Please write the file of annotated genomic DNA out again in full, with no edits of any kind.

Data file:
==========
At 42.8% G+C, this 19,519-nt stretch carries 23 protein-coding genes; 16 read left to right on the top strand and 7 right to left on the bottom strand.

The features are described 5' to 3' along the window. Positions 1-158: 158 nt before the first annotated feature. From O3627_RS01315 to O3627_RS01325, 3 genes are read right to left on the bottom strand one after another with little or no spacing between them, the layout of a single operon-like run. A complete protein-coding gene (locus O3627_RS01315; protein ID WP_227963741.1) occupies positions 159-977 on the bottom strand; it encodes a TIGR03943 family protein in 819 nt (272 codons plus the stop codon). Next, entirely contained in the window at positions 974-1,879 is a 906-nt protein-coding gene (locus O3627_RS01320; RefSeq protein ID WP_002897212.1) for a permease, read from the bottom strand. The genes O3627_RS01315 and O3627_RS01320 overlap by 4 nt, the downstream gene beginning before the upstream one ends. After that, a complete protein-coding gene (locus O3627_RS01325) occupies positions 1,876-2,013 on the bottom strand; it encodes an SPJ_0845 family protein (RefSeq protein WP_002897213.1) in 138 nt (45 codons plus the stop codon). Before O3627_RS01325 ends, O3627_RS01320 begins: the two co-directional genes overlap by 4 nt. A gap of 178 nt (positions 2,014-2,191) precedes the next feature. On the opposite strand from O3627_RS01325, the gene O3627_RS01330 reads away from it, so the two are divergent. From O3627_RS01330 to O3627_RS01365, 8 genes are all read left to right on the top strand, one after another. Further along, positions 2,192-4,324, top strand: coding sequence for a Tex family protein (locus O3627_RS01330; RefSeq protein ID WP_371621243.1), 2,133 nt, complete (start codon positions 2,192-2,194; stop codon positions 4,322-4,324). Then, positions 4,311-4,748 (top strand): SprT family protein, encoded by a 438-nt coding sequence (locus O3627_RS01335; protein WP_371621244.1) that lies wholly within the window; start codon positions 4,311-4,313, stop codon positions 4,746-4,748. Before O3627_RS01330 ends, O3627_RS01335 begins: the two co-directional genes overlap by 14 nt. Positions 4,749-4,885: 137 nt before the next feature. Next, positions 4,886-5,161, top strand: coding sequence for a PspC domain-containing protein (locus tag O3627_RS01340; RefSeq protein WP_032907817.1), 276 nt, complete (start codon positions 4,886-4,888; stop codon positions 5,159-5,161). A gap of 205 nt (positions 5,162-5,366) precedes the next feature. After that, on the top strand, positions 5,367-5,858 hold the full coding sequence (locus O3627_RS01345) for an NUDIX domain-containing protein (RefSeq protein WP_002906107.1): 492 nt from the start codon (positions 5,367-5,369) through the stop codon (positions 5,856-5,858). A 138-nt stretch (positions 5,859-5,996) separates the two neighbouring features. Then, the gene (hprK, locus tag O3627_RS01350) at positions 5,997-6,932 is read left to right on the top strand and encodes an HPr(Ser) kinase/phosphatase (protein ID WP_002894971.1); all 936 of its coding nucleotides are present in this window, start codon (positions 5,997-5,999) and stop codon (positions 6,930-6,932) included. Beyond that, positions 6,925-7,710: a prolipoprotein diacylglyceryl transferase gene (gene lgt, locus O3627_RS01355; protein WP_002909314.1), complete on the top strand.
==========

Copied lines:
At 42.8% G+C, this 19,519-nt stretch carries 23 protein-coding genes; 16 read left to right on the top strand and 7 right to left on the bottom strand.

The features are described 5' to 3' along the window. Positions 1-158: 158 nt before the first annotated feature. From O3627_RS01315 to O3627_RS01325, 3 genes are read right to left on the bottom strand one after another with little or no spacing between them, the layout of a single operon-like run. A complete protein-coding gene (locus O3627_RS01315; protein ID WP_227963741.1) occupies positions 159-977 on the bottom strand; it encodes a TIGR03943 family protein in 819 nt (272 codons plus the stop codon). Next, entirely contained in the window at positions 974-1,879 is a 906-nt protein-coding gene (locus O3627_RS01320; RefSeq protein ID WP_002897212.1) for a permease, read from the bottom strand. The genes O3627_RS01315 and O3627_RS01320 overlap by 4 nt, the downstream gene beginning before the upstream one ends. After that, a complete protein-coding gene (locus O3627_RS01325) occupies positions 1,876-2,013 on the bottom strand; it encodes an SPJ_0845 family protein (RefSeq protein WP_002897213.1) in 138 nt (45 codons plus the stop codon). Before O3627_RS01325 ends, O3627_RS01320 begins: the two co-directional genes overlap by 4 nt. A gap of 178 nt (positions 2,014-2,191) precedes the next feature. On the opposite strand from O3627_RS01325, the gene O3627_RS01330 reads away from it, so the two are divergent. From O3627_RS01330 to O3627_RS01365, 8 genes are all read left to right on the top strand, one after another. Further along, positions 2,192-4,324, top strand: coding sequence for a Tex family protein (locus O3627_RS01330; RefSeq protein ID WP_371621243.1), 2,133 nt, complete (start codon positions 2,192-2,194; stop codon positions 4,322-4,324). Then, positions 4,311-4,748 (top strand): SprT family protein, encoded by a 438-nt coding sequence (locus O3627_RS01335; protein WP_371621244.1) that lies wholly within the window; start codon positions 4,311-4,313, stop codon positions 4,746-4,748. Before O3627_RS01330 ends, O3627_RS01335 begins: the two co-directional genes overlap by 14 nt. Positions 4,749-4,885: 137 nt before the next feature. Next, positions 4,886-5,161, top strand: coding sequence for a PspC domain-containing protein (locus tag O3627_RS01340; RefSeq protein WP_032907817.1), 276 nt, complete (start codon positions 4,886-4,888; stop codon positions 5,159-5,161). A gap of 205 nt (positions 5,162-5,366) precedes the next feature. After that, on the top strand, positions 5,367-5,858 hold the full coding sequence (locus O3627_RS01345) for an NUDIX domain-containing protein (RefSeq protein WP_002906107.1): 492 nt from the start codon (positions 5,367-5,369) through the stop codon (positions 5,856-5,858). A 138-nt stretch (positions 5,859-5,996) separates the two neighbouring features. Then, the gene (hprK, locus tag O3627_RS01350) at positions 5,997-6,932 is read left to right on the top strand and encodes an HPr(Ser) kinase/phosphatase (protein ID WP_002894971.1); all 936 of its coding nucleotides are present in this window, start codon (positions 5,997-5,999) and stop codon (positions 6,930-6,932) included. Beyond that, positions 6,925-7,710: a prolipoprotein diacylglyceryl transferase gene (gene lgt, locus O3627_RS01355; protein WP_002909314.1), complete on the top strand.